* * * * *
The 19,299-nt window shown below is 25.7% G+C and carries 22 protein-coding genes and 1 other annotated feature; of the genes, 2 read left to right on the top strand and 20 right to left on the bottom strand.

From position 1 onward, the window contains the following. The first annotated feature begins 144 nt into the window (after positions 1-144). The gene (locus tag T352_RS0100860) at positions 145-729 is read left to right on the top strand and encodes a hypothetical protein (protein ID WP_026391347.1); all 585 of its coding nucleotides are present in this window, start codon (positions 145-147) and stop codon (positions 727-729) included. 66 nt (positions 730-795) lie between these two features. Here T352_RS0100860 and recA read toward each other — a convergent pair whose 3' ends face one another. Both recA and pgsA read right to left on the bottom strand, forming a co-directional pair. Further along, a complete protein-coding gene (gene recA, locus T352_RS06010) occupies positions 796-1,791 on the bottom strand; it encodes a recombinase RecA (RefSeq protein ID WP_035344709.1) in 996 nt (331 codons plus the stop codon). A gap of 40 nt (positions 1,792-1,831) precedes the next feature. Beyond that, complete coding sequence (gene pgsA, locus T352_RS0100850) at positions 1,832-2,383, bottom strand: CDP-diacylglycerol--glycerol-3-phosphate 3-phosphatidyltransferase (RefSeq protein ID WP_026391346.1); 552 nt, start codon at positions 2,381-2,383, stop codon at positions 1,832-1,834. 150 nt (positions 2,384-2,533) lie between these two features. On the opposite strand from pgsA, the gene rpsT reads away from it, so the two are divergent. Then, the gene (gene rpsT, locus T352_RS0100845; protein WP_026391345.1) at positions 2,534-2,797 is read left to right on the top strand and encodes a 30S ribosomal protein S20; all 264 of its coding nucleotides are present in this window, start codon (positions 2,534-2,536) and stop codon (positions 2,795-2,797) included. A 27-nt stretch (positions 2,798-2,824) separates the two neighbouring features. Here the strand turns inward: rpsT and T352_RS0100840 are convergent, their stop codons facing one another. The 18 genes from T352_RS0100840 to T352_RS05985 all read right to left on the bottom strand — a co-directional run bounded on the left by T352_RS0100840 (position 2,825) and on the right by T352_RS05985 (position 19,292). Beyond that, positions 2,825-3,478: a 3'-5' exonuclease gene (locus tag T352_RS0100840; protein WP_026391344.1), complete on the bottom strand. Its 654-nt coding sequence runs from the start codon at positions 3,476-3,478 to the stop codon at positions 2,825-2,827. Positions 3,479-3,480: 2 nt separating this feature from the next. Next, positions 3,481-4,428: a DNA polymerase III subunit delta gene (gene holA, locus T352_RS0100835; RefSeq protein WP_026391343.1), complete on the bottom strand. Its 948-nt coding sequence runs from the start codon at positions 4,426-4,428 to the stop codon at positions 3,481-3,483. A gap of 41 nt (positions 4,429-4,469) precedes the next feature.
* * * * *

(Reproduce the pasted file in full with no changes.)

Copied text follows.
The 19,299-nt window shown below is 25.7% G+C and carries 22 protein-coding genes and 1 other annotated feature; of the genes, 2 read left to right on the top strand and 20 right to left on the bottom strand.

From position 1 onward, the window contains the following. The first annotated feature begins 144 nt into the window (after positions 1-144). The gene (locus tag T352_RS0100860) at positions 145-729 is read left to right on the top strand and encodes a hypothetical protein (protein ID WP_026391347.1); all 585 of its coding nucleotides are present in this window, start codon (positions 145-147) and stop codon (positions 727-729) included. 66 nt (positions 730-795) lie between these two features. Here T352_RS0100860 and recA read toward each other — a convergent pair whose 3' ends face one another. Both recA and pgsA read right to left on the bottom strand, forming a co-directional pair. Further along, a complete protein-coding gene (gene recA, locus T352_RS06010) occupies positions 796-1,791 on the bottom strand; it encodes a recombinase RecA (RefSeq protein ID WP_035344709.1) in 996 nt (331 codons plus the stop codon). A gap of 40 nt (positions 1,792-1,831) precedes the next feature. Beyond that, complete coding sequence (gene pgsA, locus T352_RS0100850) at positions 1,832-2,383, bottom strand: CDP-diacylglycerol--glycerol-3-phosphate 3-phosphatidyltransferase (RefSeq protein ID WP_026391346.1); 552 nt, start codon at positions 2,381-2,383, stop codon at positions 1,832-1,834. 150 nt (positions 2,384-2,533) lie between these two features. On the opposite strand from pgsA, the gene rpsT reads away from it, so the two are divergent. Then, the gene (gene rpsT, locus T352_RS0100845; protein WP_026391345.1) at positions 2,534-2,797 is read left to right on the top strand and encodes a 30S ribosomal protein S20; all 264 of its coding nucleotides are present in this window, start codon (positions 2,534-2,536) and stop codon (positions 2,795-2,797) included. A 27-nt stretch (positions 2,798-2,824) separates the two neighbouring features. Here the strand turns inward: rpsT and T352_RS0100840 are convergent, their stop codons facing one another. The 18 genes from T352_RS0100840 to T352_RS05985 all read right to left on the bottom strand — a co-directional run bounded on the left by T352_RS0100840 (position 2,825) and on the right by T352_RS05985 (position 19,292). Beyond that, positions 2,825-3,478: a 3'-5' exonuclease gene (locus tag T352_RS0100840; protein WP_026391344.1), complete on the bottom strand. Its 654-nt coding sequence runs from the start codon at positions 3,476-3,478 to the stop codon at positions 2,825-2,827. Positions 3,479-3,480: 2 nt separating this feature from the next. Next, positions 3,481-4,428: a DNA polymerase III subunit delta gene (gene holA, locus T352_RS0100835; RefSeq protein WP_026391343.1), complete on the bottom strand. Its 948-nt coding sequence runs from the start codon at positions 4,426-4,428 to the stop codon at positions 3,481-3,483. A gap of 41 nt (positions 4,429-4,469) precedes the next feature.